It’s the ranking season for universities yet again. This is the moment when announcements would be made on which university gets the annually coveted position or being in the top 10 or what is known as the top 1% in the world.
Generally, rankings are conducted based on various factors and would be one determiner of the university’s reputation in the world, as well as in providing some sort of awareness and shaping the perception of the general public. Most rankings would assess research outputs from the institutions, within a specific country or the world over.
At present, there are no fewer than 22 different ranking exercises done by various independent bodies, governments and academics, as listed by Wikipedia. Although there are no commonly shared methodologies in conducting such rankings, they have been generally accepted by the public as fair means to evaluate such institutions.
The challenge for higher education institutions in Malaysia is to ensure that they stand tall among their more renowned peers throughout the world. What originally was a mission statement from the Malaysian Ministry of Higher Education (MOHE) has now become a perennial challenge for the institutions to continue ‘soaring upwards’, in rankings and also in reputation. They need to not only stand tall, but also stand out from the crowd, namely the 26,000 universities around the world.
This is where it pays to be smart. By vying for the respective positions, the institutions to a certain extent would need to initiate changes within themselves. Nowadays, change is inevitable. But change is also a risk. Being resilient and agile would be one way for such institutions to continue being at the top among its peers, while attracting the best talents in teaching, research and academics into their fold.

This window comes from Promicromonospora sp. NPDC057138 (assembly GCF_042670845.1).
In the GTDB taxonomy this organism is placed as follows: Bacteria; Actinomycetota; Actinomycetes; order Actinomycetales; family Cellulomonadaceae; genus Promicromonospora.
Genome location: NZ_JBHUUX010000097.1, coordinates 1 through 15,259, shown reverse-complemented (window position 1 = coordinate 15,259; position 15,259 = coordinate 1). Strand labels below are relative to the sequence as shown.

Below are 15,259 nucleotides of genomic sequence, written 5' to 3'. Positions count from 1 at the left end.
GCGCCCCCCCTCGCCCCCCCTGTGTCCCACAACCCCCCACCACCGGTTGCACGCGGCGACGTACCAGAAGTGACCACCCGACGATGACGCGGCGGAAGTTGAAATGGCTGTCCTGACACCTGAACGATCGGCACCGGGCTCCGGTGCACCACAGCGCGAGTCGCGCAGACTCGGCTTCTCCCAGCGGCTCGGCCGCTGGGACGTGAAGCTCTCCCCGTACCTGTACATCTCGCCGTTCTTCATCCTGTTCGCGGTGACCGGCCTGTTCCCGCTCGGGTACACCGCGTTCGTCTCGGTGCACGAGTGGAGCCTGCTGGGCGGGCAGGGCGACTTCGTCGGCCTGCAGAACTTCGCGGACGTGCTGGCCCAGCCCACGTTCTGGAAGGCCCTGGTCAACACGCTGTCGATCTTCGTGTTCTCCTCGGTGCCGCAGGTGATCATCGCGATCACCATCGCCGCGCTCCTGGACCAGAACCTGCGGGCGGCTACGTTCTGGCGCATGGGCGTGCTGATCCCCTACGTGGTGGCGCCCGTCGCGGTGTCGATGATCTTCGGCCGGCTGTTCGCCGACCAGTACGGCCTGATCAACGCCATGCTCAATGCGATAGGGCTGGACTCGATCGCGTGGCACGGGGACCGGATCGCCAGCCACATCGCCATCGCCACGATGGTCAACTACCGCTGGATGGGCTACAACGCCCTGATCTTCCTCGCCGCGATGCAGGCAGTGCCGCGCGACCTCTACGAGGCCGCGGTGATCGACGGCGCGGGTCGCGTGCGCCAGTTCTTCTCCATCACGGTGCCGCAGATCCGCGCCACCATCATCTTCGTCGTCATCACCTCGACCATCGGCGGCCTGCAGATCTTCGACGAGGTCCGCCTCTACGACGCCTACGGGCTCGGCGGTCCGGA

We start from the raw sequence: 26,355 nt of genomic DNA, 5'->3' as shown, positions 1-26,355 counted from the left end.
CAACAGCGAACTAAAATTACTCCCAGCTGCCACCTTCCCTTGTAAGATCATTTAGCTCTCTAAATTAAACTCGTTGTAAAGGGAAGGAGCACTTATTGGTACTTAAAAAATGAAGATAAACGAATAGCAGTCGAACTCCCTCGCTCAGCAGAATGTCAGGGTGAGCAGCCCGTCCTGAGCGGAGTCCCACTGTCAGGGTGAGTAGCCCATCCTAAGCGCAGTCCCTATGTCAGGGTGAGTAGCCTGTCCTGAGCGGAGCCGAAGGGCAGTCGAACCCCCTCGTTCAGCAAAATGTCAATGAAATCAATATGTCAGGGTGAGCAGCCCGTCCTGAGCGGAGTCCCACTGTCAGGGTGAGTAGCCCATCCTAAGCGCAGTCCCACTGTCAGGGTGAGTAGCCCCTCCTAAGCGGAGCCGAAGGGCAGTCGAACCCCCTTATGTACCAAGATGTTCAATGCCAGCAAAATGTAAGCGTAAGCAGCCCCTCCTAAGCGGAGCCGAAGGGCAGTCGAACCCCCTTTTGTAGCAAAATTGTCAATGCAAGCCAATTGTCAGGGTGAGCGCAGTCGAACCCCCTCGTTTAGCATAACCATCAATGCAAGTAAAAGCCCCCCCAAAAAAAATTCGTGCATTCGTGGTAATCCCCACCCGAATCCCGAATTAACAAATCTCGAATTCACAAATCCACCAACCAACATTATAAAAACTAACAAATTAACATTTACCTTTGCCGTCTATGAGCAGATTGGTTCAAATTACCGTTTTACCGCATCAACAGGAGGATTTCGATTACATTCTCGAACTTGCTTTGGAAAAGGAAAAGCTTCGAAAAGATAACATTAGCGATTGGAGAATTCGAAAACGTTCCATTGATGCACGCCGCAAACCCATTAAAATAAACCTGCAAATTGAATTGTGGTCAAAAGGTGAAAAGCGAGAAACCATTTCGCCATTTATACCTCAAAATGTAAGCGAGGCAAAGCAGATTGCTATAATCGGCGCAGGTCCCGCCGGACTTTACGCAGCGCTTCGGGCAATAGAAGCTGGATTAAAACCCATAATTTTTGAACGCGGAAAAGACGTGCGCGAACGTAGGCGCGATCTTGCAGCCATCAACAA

Another viewpoint to consider would be whether our local institutions would go the way of becoming a ‘jack-of-all-trades, master-of-none’ educational entity in order to fulfil the various indicators or criteria being assessed. Do they want to be known as an institution that caters to all types of ‘customers’ or do they prefer to be more ‘specialised’ and focusing on niche areas. For some, being unique would define and determine your place to lead. It sets you apart from the rest, to continue being the captain of the crowd, and to champion the national academic agenda.
As for USM, being at #205 for Academic Reputation is a blessing as well as a reminder to spur onwards towards greater heights. Achievements in other indicators too are to be applauded. However, it is not enough to just be in the top 1.0% and resting on one’s laurels. In order to be continually relevant, referred and respected, the university (in fact, all universities) need to undergo the necessary (and disruptive) changes and adaptations, as well as to co-learn with its peers.
Dealing with the Fourth Industrial Revolution would be one priority in order for universities to remain relevant. Creativity and innovation need to be the catch phrase, in fields already familiar and newly-explored. Knowledge should be explored and expanded and shared in a holistic and multidisciplinary approach. Growth would be exponential in the future and universities should strategise and implement in the same manner. Business unusual should be the order of the day. Then, the local universities can look forward to ‘engineering’ Nobel Prize winners in the future, for the future.
Whatever pathway that is chosen, as we rejoice in our Research Universities (RUs) being in the Top 300 and Top 1.0% universities in the world, we should be warming and gearing up for the future, and to sprint ahead in anticipation of the next ranking exercise. We need to further hone our skills and capabilities in fulfilling the indicators earlier assessed, in our plans to establish the country as a global education hub. There is no room for stumbles or miscalculations as we aspire to soar upwards even higher. When we want to join the big leagues (and Ivy Leaguers), failure is surely not an option.